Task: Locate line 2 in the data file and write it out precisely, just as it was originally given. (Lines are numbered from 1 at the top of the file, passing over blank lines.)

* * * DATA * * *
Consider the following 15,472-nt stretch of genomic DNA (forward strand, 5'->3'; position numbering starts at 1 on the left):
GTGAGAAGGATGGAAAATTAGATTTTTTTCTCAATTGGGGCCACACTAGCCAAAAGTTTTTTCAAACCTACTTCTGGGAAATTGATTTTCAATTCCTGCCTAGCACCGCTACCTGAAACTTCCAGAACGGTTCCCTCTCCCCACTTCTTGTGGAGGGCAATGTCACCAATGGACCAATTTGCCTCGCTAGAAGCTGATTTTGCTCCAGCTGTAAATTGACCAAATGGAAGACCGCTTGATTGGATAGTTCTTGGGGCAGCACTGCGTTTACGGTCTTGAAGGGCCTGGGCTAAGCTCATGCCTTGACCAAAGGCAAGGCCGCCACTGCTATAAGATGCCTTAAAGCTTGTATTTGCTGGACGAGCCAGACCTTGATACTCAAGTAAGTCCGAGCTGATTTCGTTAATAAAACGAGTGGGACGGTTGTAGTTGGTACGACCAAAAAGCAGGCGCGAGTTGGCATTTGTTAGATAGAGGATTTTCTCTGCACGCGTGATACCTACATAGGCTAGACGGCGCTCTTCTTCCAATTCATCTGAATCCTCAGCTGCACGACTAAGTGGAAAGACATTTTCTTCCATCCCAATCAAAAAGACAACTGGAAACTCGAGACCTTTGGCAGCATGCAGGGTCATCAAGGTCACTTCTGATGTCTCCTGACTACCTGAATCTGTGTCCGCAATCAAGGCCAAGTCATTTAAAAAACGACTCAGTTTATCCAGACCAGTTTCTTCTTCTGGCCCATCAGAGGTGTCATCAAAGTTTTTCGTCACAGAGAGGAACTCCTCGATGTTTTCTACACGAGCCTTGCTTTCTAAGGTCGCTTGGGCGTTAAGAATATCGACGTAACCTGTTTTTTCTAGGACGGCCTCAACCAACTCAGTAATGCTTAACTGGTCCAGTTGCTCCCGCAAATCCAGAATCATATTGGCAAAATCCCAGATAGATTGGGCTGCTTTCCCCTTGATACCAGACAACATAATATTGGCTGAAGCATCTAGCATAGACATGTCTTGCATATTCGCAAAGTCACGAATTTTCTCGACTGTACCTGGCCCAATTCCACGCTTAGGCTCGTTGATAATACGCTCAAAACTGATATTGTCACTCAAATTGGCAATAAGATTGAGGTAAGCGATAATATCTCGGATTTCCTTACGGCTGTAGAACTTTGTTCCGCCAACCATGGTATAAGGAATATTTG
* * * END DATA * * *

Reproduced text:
GTGAGAAGGATGGAAAATTAGATTTTTTTCTCAATTGGGGCCACACTAGCCAAAAGTTTTTTCAAACCTACTTCTGGGAAATTGATTTTCAATTCCTGCCTAGCACCGCTACCTGAAACTTCCAGAACGGTTCCCTCTCCCCACTTCTTGTGGAGGGCAATGTCACCAATGGACCAATTTGCCTCGCTAGAAGCTGATTTTGCTCCAGCTGTAAATTGACCAAATGGAAGACCGCTTGATTGGATAGTTCTTGGGGCAGCACTGCGTTTACGGTCTTGAAGGGCCTGGGCTAAGCTCATGCCTTGACCAAAGGCAAGGCCGCCACTGCTATAAGATGCCTTAAAGCTTGTATTTGCTGGACGAGCCAGACCTTGATACTCAAGTAAGTCCGAGCTGATTTCGTTAATAAAACGAGTGGGACGGTTGTAGTTGGTACGACCAAAAAGCAGGCGCGAGTTGGCATTTGTTAGATAGAGGATTTTCTCTGCACGCGTGATACCTACATAGGCTAGACGGCGCTCTTCTTCCAATTCATCTGAATCCTCAGCTGCACGACTAAGTGGAAAGACATTTTCTTCCATCCCAATCAAAAAGACAACTGGAAACTCGAGACCTTTGGCAGCATGCAGGGTCATCAAGGTCACTTCTGATGTCTCCTGACTACCTGAATCTGTGTCCGCAATCAAGGCCAAGTCATTTAAAAAACGACTCAGTTTATCCAGACCAGTTTCTTCTTCTGGCCCATCAGAGGTGTCATCAAAGTTTTTCGTCACAGAGAGGAACTCCTCGATGTTTTCTACACGAGCCTTGCTTTCTAAGGTCGCTTGGGCGTTAAGAATATCGACGTAACCTGTTTTTTCTAGGACGGCCTCAACCAACTCAGTAATGCTTAACTGGTCCAGTTGCTCCCGCAAATCCAGAATCATATTGGCAAAATCCCAGATAGATTGGGCTGCTTTCCCCTTGATACCAGACAACATAATATTGGCTGAAGCATCTAGCATAGACATGTCTTGCATATTCGCAAAGTCACGAATTTTCTCGACTGTACCTGGCCCAATTCCACGCTTAGGCTCGTTGATAATACGCTCAAAACTGATATTGTCACTCAAATTGGCAATAAGATTGAGGTAAGCGATAATATCTCGGATTTCCTTACGGCTGTAGAACTTTGTTCCGCCAACCATGGTATAAGGAATATTTG